The researchers aboard the International Space Station (ISS) recently carried out an experiment where they sent algae into the outer space for straight 16 months.
Dr Thomas Leya from the Fraunhofer institute for cell therapy and immunology, located in Potsdam, Germany carried out this experiment in order to find out whether the algae can survive in space or not.
Despite extreme temperature variations, cosmic radiations, UV radiations and incredible length of time, the algae surprisingly enough, survived the distressing journey and were brought back aboard still alive.
As part of the BIOMEX project (Biology and Mars Experiment), the researchers on the ISS are currently running an experiment and within this experiment, scientists tested the durability of the algae species that are generally known to prefer freezing temperatures.
As the mixture of extreme conditions found in space is impossible to create in a laboratory environment, researchers on ISS used their location in order to put these cold temperature-loving species to the test.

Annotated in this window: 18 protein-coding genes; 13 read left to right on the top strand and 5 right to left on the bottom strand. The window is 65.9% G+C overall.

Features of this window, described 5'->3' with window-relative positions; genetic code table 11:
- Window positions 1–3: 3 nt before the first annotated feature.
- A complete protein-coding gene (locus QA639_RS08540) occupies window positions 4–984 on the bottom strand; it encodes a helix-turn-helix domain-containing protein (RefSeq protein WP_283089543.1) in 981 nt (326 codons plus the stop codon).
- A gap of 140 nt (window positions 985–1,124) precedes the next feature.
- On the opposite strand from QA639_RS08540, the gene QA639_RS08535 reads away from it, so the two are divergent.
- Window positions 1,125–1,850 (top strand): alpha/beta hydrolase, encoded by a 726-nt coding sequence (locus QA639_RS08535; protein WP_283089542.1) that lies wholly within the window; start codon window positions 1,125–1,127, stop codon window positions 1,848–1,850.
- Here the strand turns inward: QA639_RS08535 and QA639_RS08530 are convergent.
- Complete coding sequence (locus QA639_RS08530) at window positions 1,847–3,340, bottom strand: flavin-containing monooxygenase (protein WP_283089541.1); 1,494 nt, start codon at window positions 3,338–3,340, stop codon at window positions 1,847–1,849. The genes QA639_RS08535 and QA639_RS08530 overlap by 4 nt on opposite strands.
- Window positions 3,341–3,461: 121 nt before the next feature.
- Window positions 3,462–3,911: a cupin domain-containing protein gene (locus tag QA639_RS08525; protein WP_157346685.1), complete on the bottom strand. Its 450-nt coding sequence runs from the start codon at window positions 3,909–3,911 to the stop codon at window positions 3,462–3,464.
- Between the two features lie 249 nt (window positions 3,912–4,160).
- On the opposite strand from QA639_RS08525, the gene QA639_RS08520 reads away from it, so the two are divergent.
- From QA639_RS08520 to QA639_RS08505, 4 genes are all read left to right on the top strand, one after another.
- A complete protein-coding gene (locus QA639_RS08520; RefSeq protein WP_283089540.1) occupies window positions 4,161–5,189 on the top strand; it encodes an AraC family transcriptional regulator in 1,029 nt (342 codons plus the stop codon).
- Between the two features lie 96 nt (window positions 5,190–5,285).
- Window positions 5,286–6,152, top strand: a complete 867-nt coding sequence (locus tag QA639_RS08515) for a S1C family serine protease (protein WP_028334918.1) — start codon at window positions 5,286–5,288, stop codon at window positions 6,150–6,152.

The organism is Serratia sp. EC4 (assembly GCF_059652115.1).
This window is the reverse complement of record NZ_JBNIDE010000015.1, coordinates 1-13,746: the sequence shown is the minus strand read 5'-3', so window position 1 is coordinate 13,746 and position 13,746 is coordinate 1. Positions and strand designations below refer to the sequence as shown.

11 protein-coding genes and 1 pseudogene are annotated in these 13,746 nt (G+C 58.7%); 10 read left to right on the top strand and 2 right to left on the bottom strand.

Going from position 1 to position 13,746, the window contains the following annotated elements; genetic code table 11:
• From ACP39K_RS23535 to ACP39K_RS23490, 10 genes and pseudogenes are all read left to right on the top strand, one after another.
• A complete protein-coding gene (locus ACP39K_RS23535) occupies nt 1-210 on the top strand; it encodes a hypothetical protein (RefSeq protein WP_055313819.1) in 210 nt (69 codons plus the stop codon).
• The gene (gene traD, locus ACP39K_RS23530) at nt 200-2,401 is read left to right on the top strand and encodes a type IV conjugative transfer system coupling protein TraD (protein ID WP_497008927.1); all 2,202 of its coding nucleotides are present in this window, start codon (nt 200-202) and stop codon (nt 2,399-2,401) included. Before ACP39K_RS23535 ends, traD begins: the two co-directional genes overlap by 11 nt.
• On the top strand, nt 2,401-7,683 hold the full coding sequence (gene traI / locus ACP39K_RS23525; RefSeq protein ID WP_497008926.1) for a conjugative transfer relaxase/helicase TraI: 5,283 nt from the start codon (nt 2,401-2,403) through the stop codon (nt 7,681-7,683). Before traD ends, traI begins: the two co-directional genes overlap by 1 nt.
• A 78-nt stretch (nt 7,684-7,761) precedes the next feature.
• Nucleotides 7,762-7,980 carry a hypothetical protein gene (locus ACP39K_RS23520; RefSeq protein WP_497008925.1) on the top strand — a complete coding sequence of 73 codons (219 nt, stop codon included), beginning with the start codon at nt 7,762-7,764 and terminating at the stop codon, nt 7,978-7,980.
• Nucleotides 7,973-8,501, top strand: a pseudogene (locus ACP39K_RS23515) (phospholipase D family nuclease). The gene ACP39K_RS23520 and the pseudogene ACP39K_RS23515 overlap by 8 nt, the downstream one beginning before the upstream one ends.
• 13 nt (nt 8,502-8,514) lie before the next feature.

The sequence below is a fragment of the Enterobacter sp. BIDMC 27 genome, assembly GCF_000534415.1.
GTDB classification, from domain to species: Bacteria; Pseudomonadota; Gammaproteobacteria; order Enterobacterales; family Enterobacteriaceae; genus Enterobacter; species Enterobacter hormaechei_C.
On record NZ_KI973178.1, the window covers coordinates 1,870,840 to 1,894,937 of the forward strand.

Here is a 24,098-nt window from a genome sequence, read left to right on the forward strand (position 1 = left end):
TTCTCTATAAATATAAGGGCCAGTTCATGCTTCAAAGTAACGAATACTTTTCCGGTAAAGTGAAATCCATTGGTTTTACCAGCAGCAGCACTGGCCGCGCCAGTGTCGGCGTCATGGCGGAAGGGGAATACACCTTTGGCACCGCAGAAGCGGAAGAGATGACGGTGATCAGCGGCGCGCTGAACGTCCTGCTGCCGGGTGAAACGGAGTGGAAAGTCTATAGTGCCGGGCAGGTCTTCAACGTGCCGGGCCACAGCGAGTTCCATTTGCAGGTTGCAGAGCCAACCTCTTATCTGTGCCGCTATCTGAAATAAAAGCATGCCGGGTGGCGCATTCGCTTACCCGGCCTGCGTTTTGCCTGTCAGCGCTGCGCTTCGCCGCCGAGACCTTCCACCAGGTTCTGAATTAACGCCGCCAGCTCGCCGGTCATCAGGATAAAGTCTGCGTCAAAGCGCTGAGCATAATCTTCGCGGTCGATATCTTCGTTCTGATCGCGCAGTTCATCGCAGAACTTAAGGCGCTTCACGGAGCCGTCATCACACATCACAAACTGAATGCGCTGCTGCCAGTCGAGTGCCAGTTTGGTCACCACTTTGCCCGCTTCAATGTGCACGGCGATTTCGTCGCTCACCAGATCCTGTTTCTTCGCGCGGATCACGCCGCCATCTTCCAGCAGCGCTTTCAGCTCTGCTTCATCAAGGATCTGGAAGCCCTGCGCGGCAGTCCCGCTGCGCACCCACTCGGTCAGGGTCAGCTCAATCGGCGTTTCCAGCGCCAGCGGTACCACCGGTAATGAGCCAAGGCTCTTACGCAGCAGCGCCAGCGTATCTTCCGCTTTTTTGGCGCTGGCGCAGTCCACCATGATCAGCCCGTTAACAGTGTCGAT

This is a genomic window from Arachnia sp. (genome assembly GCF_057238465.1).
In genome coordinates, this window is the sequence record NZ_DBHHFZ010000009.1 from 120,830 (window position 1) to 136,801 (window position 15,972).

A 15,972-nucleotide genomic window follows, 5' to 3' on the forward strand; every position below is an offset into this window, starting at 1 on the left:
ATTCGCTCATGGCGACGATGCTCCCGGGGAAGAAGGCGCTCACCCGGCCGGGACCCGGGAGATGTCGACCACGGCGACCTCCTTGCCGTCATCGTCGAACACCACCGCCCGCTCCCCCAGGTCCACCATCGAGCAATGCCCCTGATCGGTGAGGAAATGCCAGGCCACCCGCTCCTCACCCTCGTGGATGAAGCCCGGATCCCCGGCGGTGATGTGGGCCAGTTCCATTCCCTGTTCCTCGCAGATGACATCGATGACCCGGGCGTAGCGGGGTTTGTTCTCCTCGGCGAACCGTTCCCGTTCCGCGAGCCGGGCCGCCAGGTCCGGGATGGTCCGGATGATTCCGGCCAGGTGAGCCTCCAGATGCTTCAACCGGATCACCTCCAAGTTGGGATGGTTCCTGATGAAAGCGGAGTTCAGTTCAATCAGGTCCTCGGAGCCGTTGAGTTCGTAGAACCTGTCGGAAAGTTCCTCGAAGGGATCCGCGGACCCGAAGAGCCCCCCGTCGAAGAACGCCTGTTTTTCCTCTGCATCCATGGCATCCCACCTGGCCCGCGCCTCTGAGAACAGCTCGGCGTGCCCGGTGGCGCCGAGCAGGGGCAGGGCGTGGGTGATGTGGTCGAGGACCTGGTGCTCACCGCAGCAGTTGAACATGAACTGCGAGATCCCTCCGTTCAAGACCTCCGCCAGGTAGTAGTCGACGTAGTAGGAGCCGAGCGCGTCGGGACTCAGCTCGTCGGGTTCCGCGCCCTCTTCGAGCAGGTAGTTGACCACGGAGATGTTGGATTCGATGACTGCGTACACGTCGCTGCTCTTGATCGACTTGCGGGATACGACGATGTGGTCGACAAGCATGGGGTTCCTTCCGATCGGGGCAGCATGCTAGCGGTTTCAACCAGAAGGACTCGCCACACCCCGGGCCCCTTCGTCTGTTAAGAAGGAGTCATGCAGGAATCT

After the experiment, the researchers aboard the ISS will send these algae samples back to earth, where these samples will be meticulously examined to see the actual extent of the temperatures and combined radiations that have impacted them. This information could be vital for future human missions to Mars and it could also help to ensure the safety of humans and any plant-based food to be consumed.
Although, the positive benefits that this research would have on the future missions of humans in space, the scientists say that it could also potentially tell us a little bit more about alien life. While certain environments in space may seem unwelcoming, they say that life could exist in places we never before would have expected.
Information source: futurism
Title image: spacesafetymagazine